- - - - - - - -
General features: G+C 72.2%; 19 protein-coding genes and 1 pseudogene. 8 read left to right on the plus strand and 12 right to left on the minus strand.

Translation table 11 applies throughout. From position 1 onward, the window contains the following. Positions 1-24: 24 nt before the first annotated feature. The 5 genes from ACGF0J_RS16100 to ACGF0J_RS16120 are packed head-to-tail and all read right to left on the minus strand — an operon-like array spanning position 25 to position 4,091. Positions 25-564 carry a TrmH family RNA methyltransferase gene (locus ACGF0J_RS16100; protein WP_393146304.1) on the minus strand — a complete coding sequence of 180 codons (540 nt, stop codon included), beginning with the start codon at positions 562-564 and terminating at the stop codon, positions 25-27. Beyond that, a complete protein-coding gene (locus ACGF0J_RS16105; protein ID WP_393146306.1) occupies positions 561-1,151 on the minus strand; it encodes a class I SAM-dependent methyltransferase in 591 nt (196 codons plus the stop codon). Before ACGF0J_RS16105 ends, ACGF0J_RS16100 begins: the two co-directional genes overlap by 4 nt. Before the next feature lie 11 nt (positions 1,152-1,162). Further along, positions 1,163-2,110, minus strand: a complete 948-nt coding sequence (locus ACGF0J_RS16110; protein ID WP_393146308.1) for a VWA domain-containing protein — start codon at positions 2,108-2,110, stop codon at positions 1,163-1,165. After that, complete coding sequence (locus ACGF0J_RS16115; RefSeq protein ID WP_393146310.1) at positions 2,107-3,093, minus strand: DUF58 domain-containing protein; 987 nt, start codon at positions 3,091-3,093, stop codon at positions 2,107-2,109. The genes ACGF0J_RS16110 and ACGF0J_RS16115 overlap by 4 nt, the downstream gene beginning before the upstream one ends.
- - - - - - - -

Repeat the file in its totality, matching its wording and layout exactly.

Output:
General features: G+C 72.2%; 19 protein-coding genes and 1 pseudogene. 8 read left to right on the plus strand and 12 right to left on the minus strand.

Translation table 11 applies throughout. From position 1 onward, the window contains the following. Positions 1-24: 24 nt before the first annotated feature. The 5 genes from ACGF0J_RS16100 to ACGF0J_RS16120 are packed head-to-tail and all read right to left on the minus strand — an operon-like array spanning position 25 to position 4,091. Positions 25-564 carry a TrmH family RNA methyltransferase gene (locus ACGF0J_RS16100; protein WP_393146304.1) on the minus strand — a complete coding sequence of 180 codons (540 nt, stop codon included), beginning with the start codon at positions 562-564 and terminating at the stop codon, positions 25-27. Beyond that, a complete protein-coding gene (locus ACGF0J_RS16105; protein ID WP_393146306.1) occupies positions 561-1,151 on the minus strand; it encodes a class I SAM-dependent methyltransferase in 591 nt (196 codons plus the stop codon). Before ACGF0J_RS16105 ends, ACGF0J_RS16100 begins: the two co-directional genes overlap by 4 nt. Before the next feature lie 11 nt (positions 1,152-1,162). Further along, positions 1,163-2,110, minus strand: a complete 948-nt coding sequence (locus ACGF0J_RS16110; protein ID WP_393146308.1) for a VWA domain-containing protein — start codon at positions 2,108-2,110, stop codon at positions 1,163-1,165. After that, complete coding sequence (locus ACGF0J_RS16115; RefSeq protein ID WP_393146310.1) at positions 2,107-3,093, minus strand: DUF58 domain-containing protein; 987 nt, start codon at positions 3,091-3,093, stop codon at positions 2,107-2,109. The genes ACGF0J_RS16110 and ACGF0J_RS16115 overlap by 4 nt, the downstream gene beginning before the upstream one ends.